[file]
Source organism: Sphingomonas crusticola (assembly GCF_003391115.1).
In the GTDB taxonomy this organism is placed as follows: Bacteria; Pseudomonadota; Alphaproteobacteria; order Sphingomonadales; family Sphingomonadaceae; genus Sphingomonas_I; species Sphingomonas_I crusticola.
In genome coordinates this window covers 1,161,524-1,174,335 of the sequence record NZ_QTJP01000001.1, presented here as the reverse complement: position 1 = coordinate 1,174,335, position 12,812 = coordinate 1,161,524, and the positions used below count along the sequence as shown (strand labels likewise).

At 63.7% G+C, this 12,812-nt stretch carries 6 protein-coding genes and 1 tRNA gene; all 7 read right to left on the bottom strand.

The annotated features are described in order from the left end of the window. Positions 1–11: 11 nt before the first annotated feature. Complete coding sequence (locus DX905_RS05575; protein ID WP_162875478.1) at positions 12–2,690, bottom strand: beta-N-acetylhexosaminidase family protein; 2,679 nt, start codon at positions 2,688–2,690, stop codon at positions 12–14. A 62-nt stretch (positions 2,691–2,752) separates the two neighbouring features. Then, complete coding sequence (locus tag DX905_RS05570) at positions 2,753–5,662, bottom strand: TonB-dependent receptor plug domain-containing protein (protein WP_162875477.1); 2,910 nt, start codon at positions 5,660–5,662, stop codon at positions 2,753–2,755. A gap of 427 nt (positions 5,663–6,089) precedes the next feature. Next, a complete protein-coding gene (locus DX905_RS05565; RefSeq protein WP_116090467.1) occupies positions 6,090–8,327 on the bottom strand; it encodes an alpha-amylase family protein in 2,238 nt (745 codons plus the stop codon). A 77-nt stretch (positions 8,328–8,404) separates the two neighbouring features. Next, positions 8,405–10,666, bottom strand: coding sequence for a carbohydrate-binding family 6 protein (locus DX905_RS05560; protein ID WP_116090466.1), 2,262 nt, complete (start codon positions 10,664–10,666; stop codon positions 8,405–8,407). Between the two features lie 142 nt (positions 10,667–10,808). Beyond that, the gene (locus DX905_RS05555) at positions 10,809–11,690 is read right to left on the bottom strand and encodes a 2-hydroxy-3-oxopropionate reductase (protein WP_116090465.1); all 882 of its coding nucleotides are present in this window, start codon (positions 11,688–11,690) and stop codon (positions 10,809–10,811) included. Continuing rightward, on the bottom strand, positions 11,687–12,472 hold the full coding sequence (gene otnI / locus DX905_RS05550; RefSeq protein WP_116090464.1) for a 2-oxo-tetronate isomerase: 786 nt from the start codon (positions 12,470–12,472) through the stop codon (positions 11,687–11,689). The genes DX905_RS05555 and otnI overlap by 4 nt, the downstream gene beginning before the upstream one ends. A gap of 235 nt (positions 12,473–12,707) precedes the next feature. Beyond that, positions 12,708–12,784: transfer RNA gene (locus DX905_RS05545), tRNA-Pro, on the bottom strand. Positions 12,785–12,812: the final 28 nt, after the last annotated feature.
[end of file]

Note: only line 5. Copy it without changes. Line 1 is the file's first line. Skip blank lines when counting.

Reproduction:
The annotated features are described in order from the left end of the window. Positions 1–11: 11 nt before the first annotated feature. Complete coding sequence (locus DX905_RS05575; protein ID WP_162875478.1) at positions 12–2,690, bottom strand: beta-N-acetylhexosaminidase family protein; 2,679 nt, start codon at positions 2,688–2,690, stop codon at positions 12–14. A 62-nt stretch (positions 2,691–2,752) separates the two neighbouring features. Then, complete coding sequence (locus tag DX905_RS05570) at positions 2,753–5,662, bottom strand: TonB-dependent receptor plug domain-containing protein (protein WP_162875477.1); 2,910 nt, start codon at positions 5,660–5,662, stop codon at positions 2,753–2,755. A gap of 427 nt (positions 5,663–6,089) precedes the next feature. Next, a complete protein-coding gene (locus DX905_RS05565; RefSeq protein WP_116090467.1) occupies positions 6,090–8,327 on the bottom strand; it encodes an alpha-amylase family protein in 2,238 nt (745 codons plus the stop codon). A 77-nt stretch (positions 8,328–8,404) separates the two neighbouring features. Next, positions 8,405–10,666, bottom strand: coding sequence for a carbohydrate-binding family 6 protein (locus DX905_RS05560; protein ID WP_116090466.1), 2,262 nt, complete (start codon positions 10,664–10,666; stop codon positions 8,405–8,407). Between the two features lie 142 nt (positions 10,667–10,808). Beyond that, the gene (locus DX905_RS05555) at positions 10,809–11,690 is read right to left on the bottom strand and encodes a 2-hydroxy-3-oxopropionate reductase (protein WP_116090465.1); all 882 of its coding nucleotides are present in this window, start codon (positions 11,688–11,690) and stop codon (positions 10,809–10,811) included. Continuing rightward, on the bottom strand, positions 11,687–12,472 hold the full coding sequence (gene otnI / locus DX905_RS05550; RefSeq protein WP_116090464.1) for a 2-oxo-tetronate isomerase: 786 nt from the start codon (positions 12,470–12,472) through the stop codon (positions 11,687–11,689). The genes DX905_RS05555 and otnI overlap by 4 nt, the downstream gene beginning before the upstream one ends. A gap of 235 nt (positions 12,473–12,707) precedes the next feature. Beyond that, positions 12,708–12,784: transfer RNA gene (locus DX905_RS05545), tRNA-Pro, on the bottom strand. Positions 12,785–12,812: the final 28 nt, after the last annotated feature.